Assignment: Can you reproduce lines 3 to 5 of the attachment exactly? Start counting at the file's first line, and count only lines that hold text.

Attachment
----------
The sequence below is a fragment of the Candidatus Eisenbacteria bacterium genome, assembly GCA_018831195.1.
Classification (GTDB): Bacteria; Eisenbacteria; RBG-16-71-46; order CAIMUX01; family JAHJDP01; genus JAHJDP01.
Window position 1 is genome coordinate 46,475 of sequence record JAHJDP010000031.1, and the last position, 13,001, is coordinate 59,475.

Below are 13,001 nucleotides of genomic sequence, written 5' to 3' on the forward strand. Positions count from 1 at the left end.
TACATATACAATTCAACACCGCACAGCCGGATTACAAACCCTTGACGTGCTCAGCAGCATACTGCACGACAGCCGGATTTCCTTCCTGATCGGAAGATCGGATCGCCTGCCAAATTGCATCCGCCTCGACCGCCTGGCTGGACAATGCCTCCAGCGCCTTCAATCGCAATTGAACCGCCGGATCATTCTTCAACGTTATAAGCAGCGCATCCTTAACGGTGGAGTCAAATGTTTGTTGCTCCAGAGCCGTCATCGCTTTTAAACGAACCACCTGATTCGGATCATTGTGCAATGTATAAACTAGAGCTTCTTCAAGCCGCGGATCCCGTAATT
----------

Window position 1 is genome coordinate 46,475 of sequence record JAHJDP010000031.1, and the last position, 13,001, is coordinate 59,475.

Below are 13,001 nucleotides of genomic sequence, written 5' to 3' on the forward strand. Positions count from 1 at the left end.
TACATATACAATTCAACACCGCACAGCCGGATTACAAACCCTTGACGTGCTCAGCAGCATACTGCACGACAGCCGGATTTCCTTCCTGATCGGAAGATCGGATCGCCTGCCAAATTGCATCCGCCTCGACCGCCTGGCTGGACAATGCCTCCAGCGCCTTCAATCGCAATTGAACCGCCGGATCATTCTTCAACGTTATAAGCAGCGCATCCTTAACGGTGGAGTCAAATGTTTGTTGCTCCAGAGCCGTCATCGCTTTTAAACGAACCACCTGATTCGGATCATTGTGCAATGTATAAACTAGAGCTTCTTCAAGCCGCGGATCCCGTAATT